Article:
# NCERT Solutions for CBSE Class 12 Physics ‒ Chapter 1: Electric Charges and Fields (Part I)

NCERT Solutions for Class 12 Physics, Chapter 1: Electric Charges and Fields are available here. Due to a large number of questions, we have divided the solutions of this chapter into three parts. This is Part 1, it contains solutions from question number 1.1 to question number 1.11. Solutions of other problems are available in further parts.

NCERT Solutions for Class 12 Physics, Chapter 1: Electric Charges and Fields (Part 1) are given below:

**Question1.1:** What is the force between two small charged spheres having charges of 2 × 10^{–7} C & 3 × 10^{–7} C placed 30 cm apart in air?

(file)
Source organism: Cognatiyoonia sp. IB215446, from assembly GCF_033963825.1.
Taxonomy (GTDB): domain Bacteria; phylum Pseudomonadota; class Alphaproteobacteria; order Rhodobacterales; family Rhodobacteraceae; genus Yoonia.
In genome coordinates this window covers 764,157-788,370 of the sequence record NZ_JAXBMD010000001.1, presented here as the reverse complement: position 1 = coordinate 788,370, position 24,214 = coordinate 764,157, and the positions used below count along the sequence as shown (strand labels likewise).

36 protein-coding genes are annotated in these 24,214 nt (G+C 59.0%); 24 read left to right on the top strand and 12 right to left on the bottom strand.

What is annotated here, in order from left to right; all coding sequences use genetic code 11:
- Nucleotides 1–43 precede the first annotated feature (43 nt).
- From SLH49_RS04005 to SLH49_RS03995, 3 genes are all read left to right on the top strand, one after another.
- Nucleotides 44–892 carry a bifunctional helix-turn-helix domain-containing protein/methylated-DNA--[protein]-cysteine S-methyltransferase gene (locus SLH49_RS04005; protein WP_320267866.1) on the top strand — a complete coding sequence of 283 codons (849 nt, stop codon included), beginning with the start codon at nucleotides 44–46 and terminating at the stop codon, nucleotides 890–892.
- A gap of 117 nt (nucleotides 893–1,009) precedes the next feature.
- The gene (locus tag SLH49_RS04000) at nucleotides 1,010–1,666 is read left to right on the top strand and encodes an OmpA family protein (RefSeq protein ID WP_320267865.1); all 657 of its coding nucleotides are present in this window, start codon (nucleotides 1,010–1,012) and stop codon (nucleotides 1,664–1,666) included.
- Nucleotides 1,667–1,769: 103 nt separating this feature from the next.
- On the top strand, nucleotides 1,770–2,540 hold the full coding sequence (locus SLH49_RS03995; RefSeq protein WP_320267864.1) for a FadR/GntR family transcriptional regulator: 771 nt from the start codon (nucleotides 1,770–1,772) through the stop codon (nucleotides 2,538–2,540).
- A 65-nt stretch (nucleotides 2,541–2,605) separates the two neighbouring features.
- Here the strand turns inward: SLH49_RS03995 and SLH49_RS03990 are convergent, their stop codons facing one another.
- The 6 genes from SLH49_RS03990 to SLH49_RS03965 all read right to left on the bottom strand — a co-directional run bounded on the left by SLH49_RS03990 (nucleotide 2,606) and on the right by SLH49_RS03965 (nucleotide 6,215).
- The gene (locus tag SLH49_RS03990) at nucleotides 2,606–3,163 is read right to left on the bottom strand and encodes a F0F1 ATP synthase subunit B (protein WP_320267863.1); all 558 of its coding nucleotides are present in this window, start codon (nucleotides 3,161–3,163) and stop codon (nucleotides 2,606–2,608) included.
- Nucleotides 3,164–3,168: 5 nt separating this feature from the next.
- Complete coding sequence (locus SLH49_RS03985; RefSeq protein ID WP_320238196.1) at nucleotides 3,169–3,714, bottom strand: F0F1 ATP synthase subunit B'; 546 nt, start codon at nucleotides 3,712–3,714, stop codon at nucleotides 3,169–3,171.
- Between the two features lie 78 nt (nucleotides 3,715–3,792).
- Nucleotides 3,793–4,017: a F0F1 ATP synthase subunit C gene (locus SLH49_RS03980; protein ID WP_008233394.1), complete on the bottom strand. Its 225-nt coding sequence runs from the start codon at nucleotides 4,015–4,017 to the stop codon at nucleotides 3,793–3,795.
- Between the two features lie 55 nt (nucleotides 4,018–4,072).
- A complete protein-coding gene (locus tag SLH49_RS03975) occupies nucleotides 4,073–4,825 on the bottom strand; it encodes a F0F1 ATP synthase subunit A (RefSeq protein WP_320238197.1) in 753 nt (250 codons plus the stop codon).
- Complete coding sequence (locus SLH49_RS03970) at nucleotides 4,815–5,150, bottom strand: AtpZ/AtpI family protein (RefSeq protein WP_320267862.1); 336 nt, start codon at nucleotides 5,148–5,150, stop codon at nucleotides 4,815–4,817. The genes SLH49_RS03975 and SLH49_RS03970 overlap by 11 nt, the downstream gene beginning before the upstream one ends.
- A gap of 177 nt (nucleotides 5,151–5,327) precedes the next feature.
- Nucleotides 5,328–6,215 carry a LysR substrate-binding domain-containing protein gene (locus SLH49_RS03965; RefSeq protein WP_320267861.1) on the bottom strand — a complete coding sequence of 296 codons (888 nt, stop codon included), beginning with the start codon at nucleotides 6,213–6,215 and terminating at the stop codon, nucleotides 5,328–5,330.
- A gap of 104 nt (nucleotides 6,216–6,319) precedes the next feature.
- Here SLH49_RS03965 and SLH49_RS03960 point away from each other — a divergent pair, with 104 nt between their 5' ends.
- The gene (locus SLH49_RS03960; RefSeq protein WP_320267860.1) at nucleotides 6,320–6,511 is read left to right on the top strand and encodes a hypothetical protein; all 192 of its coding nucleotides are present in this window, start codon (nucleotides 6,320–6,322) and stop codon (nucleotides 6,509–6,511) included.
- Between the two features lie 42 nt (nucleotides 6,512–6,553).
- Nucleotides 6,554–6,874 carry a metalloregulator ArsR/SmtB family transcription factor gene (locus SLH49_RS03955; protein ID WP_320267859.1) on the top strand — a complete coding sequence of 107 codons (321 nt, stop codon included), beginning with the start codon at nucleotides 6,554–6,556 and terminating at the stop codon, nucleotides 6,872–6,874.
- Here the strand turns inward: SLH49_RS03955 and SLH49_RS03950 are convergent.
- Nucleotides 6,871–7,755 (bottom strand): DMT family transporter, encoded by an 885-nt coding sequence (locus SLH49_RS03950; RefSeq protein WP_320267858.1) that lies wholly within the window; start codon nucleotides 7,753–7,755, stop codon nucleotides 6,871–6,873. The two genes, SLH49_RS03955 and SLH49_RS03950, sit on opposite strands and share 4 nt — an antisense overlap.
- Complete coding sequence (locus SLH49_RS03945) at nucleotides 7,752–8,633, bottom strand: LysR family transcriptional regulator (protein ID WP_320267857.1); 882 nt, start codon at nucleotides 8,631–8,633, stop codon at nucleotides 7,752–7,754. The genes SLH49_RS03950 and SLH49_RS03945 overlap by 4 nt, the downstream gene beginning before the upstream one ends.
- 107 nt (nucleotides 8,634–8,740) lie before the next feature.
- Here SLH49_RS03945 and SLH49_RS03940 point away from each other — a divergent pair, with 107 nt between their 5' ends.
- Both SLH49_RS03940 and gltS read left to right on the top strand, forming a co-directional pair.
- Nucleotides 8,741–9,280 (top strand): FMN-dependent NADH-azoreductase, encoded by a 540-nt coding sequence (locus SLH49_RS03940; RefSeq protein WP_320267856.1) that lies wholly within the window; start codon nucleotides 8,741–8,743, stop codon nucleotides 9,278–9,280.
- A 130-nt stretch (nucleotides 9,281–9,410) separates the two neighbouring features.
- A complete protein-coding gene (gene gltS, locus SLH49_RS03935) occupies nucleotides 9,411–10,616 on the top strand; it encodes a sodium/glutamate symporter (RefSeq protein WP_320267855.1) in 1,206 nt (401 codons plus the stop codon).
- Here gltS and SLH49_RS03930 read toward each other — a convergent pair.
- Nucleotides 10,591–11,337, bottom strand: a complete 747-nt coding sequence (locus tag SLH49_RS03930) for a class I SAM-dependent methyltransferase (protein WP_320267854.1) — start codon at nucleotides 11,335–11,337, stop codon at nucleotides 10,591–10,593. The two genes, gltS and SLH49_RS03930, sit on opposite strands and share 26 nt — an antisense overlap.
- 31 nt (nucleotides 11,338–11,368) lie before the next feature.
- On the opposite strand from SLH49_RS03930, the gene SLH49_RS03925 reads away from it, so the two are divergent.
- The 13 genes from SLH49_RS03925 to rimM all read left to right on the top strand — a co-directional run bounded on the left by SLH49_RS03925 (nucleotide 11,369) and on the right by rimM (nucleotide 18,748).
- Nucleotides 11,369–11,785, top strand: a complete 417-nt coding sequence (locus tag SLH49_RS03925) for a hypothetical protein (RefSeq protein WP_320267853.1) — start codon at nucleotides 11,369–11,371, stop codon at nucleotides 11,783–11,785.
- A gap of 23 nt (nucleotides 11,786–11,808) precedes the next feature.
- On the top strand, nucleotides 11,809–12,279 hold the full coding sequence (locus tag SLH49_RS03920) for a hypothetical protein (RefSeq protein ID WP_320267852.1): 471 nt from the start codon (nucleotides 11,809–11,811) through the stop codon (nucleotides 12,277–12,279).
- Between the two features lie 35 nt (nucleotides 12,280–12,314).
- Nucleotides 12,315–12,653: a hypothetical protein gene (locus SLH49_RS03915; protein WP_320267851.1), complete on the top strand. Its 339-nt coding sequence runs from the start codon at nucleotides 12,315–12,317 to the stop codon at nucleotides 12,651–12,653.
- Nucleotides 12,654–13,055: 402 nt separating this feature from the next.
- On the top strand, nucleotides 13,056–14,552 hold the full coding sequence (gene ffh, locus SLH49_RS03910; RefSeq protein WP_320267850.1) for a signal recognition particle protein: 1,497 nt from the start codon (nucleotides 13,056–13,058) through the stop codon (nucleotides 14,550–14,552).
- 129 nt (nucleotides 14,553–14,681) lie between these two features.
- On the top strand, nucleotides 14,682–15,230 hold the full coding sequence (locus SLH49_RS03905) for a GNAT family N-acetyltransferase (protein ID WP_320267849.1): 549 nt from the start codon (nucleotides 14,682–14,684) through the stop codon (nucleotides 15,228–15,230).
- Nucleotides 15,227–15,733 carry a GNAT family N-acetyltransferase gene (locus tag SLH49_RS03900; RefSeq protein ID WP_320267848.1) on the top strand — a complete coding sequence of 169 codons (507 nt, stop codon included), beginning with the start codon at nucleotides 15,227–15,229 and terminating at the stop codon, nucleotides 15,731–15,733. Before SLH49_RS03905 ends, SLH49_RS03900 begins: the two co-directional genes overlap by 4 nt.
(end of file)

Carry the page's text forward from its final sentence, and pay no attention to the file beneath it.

**Solution1.1:**

Given:

*Q _{1}*

_{ }= 2 × 10

^{-7}C

*Q _{2} *= 3 × 10

^{-7}C

*r *= 30 × 10^{-2} m

We know,

*F *= (Q_{1} Q_{2})/(4 π ε_{o} *r*^{2} )

Substituting the given values, we get

F = 6 × 10^{-3} N.

**NCERT Exemplar: CBSE Class 12 Physics – Chapter 1**

**Question1.2:** The electrostatic force on a small sphere of charge 0.4 μC due to another small sphere of charge – 0.8 μC in air is 0.2 N.

(*a*) What is the distance between the two spheres?

(*b*) What is the force on the second sphere due to the first?

**Solution1.2:**

(*a*) From the formula

*F* = (Q_{1} Q_{2})/(4πε_{o} *r*^{2} )

Substituting the values, we get

*r* = 0.12 m = 12 cm.

(b) Force on second sphere due to first

*F _{21}* = (Q

_{1}Q

_{2})/(4πε

_{o}

*r*

^{2})

This comes to be 0.2 N which means force on second sphere due to first. It confirms Newton’s third law.